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Sandra FischerDoktorand

Om mig

My research targets the environmental impacts from historical mining, especially in northern Sweden. With a background in hydrology, I mainly investigate long-term metal pollution of surface water and the associated spreading and retention processes in colder climates. This is part of a broader research field examining multiple pressures on Arctic landscapes and societies and I am funded through the interdisciplinary framework of Resource Extraction and Sustainable Arctic Communities (REXSAC).

Publikationer

I urval från Stockholms universitets publikationsdatabas

  • Present to future sediment transport of the Brahmaputra River

    2017. Sandra Fischer (et al.). Regional Environmental Change 17 (2), 515-526

    Artikel

    The Brahmaputra River in South Asia carries one of the world's highest sediment loads, and the sediment transport dynamics strongly affect the region's ecology and agriculture. However, present understanding of sediment conditions and dynamics is hindered by limited access to hydrological and geomorphological data, which impacts predictive models needed in management. We here synthesize reported peer-reviewed data relevant to sediment transport and perform a sensitivity analysis to identify sensitive and uncertain parameters, using the one-dimensional model HEC-RAS, considering both present and future climatic conditions. Results showed that there is considerable uncertainty in openly available estimates (260-720 Mt yr(-1)) of the annual sediment load for the Brahmaputra River at its downstream Bahadurabad gauging station (Bangladesh). This may aggravate scientific impact studies of planned power plant and reservoir construction in the region, as well as more general effects of ongoing land use change and climate change. We found that data scarcity on sediment grain size distribution, water discharge, and Manning's roughness coefficient had the strongest controls on the modelled sediment load. However, despite uncertainty in absolute loads, we showed that predicted relative changes, including a future increase in sediment load by about 40 % at Bahadurabad by 2075-2100, were consistent across multiple model simulations. Nevertheless, for the future scenarios we found that parameter uncertainty almost doubled for water discharge and river geometry, highlighting that improved information on these parameters could greatly advance the abilities to predict and manage current and future sediment dynamics in the Brahmaputra river basin.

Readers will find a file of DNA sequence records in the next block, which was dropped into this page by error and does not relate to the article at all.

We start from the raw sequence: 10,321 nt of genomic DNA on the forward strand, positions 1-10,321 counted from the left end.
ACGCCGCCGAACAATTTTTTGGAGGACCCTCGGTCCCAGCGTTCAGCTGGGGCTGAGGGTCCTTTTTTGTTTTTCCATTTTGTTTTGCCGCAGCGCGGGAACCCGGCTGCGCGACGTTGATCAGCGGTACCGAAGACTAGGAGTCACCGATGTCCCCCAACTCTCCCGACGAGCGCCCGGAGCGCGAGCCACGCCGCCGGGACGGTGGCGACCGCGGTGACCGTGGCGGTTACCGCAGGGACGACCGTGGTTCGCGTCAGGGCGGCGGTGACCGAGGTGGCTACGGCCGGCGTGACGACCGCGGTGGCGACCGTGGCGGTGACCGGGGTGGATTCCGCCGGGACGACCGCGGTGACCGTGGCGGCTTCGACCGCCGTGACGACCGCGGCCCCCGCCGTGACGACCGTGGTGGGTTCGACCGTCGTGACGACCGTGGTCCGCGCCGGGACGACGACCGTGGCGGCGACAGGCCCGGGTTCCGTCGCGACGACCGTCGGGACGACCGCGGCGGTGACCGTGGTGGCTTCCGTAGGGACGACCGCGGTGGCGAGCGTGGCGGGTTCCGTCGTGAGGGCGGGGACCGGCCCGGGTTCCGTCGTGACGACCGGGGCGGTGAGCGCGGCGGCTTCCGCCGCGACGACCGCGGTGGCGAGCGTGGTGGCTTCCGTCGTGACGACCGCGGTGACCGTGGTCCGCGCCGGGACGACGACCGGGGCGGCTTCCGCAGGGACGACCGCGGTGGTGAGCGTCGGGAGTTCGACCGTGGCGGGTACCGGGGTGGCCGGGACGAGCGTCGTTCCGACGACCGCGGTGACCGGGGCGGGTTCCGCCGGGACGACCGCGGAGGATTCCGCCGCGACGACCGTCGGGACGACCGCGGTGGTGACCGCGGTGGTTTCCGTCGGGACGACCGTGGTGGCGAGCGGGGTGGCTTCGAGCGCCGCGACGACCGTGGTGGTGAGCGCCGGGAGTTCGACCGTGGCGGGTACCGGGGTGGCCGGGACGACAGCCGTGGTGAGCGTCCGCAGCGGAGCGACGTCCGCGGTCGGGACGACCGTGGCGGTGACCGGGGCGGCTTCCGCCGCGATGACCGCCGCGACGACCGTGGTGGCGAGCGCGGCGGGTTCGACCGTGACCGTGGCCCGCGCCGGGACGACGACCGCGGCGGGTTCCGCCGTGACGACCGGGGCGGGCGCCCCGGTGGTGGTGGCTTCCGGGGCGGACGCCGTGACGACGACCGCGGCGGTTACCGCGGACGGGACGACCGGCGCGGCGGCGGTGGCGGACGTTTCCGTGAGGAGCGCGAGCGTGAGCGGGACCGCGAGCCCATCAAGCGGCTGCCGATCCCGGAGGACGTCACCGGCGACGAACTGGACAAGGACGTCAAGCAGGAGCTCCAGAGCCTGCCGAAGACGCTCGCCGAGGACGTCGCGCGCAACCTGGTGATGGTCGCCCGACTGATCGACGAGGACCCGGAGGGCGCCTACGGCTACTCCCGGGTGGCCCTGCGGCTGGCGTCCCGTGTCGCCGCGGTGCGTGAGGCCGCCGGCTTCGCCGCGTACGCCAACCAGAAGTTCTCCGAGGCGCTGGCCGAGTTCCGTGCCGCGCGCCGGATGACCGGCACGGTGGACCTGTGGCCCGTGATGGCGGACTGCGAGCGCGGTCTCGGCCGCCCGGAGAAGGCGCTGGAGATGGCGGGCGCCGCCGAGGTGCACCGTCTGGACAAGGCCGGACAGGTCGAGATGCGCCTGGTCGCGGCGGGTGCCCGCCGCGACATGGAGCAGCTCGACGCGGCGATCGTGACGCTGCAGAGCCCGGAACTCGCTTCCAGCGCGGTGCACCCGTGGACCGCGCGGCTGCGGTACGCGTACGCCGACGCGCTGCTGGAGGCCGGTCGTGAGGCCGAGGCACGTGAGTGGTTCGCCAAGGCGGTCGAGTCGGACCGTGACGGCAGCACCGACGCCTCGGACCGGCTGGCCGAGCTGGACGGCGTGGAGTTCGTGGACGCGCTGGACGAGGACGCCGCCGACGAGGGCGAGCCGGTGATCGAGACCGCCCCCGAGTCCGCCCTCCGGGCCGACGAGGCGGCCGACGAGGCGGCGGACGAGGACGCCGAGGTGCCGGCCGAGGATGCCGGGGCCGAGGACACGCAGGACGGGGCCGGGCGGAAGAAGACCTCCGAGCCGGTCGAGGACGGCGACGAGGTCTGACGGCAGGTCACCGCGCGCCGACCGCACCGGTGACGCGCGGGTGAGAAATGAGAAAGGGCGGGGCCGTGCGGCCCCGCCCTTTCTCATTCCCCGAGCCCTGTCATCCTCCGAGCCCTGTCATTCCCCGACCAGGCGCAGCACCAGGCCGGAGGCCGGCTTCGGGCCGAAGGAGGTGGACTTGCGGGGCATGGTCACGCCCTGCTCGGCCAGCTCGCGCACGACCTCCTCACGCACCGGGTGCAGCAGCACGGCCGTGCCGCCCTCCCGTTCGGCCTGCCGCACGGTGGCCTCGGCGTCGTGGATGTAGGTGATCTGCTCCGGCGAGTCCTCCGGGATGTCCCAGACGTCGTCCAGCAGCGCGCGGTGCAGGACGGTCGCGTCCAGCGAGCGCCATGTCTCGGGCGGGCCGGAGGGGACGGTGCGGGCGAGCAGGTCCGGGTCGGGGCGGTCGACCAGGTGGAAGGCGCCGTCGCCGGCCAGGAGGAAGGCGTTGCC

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  • Disproportionate Water Quality Impacts from the Century-Old Nautanen Copper Mines, Northern Sweden

    2020. Sandra Fischer (et al.). Sustainability 12 (4)

    Artikel

    Pollution from small historical mining sites is usually overlooked, in contrast to larger ones. Especially in the Arctic, knowledge gaps remain regarding the long-term mine waste impacts, such as metal leakage, on water quality. We study the small copper (Cu) mines of Nautanen, northern Sweden, which had been in operation for only six years when abandoned approximately 110 years ago in 1908. Measurements from field campaigns in 2017 are compared to synthesized historical measurement data from 1993 to 2014, and our results show that concentrations of Cu, Zn, and Cd on-site as well as downstream from the mining site are order(s) of magnitude higher than the local background values. This is despite the small scale of the Nautanen mining site, the short duration of operation, and the long time since closure. Considering the small amount of waste produced at Nautanen, the metal loads from Nautanen are still surprisingly high compared to the metal loads from larger mines. We argue that disproportionately large amounts of metals may be added to surface water systems from the numerous small abandoned mining sites. Such pollution loads need to be accounted for in sustainable assessments of total pollutant pressures in the relatively vulnerable Arctic environment.

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